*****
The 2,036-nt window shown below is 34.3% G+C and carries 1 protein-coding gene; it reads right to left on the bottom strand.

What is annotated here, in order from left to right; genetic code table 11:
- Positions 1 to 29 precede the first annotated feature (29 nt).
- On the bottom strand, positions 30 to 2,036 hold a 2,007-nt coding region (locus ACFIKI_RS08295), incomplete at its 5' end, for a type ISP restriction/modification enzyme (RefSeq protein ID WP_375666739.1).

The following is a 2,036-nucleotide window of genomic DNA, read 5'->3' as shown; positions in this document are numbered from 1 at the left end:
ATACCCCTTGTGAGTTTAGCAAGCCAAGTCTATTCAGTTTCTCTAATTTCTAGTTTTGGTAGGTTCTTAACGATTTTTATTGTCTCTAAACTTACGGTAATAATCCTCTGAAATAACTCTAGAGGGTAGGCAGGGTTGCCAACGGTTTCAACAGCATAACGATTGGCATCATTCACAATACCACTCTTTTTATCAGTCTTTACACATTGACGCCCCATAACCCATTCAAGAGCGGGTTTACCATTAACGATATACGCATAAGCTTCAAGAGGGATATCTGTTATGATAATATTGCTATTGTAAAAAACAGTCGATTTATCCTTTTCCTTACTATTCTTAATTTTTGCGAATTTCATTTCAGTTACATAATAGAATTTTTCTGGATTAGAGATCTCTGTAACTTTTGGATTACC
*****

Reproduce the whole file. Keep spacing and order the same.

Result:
The 2,036-nt window shown below is 34.3% G+C and carries 1 protein-coding gene; it reads right to left on the bottom strand.

What is annotated here, in order from left to right; genetic code table 11:
- Positions 1 to 29 precede the first annotated feature (29 nt).
- On the bottom strand, positions 30 to 2,036 hold a 2,007-nt coding region (locus ACFIKI_RS08295), incomplete at its 5' end, for a type ISP restriction/modification enzyme (RefSeq protein ID WP_375666739.1).

The following is a 2,036-nucleotide window of genomic DNA, read 5'->3' as shown; positions in this document are numbered from 1 at the left end:
ATACCCCTTGTGAGTTTAGCAAGCCAAGTCTATTCAGTTTCTCTAATTTCTAGTTTTGGTAGGTTCTTAACGATTTTTATTGTCTCTAAACTTACGGTAATAATCCTCTGAAATAACTCTAGAGGGTAGGCAGGGTTGCCAACGGTTTCAACAGCATAACGATTGGCATCATTCACAATACCACTCTTTTTATCAGTCTTTACACATTGACGCCCCATAACCCATTCAAGAGCGGGTTTACCATTAACGATATACGCATAAGCTTCAAGAGGGATATCTGTTATGATAATATTGCTATTGTAAAAAACAGTCGATTTATCCTTTTCCTTACTATTCTTAATTTTTGCGAATTTCATTTCAGTTACATAATAGAATTTTTCTGGATTAGAGATCTCTGTAACTTTTGGATTACC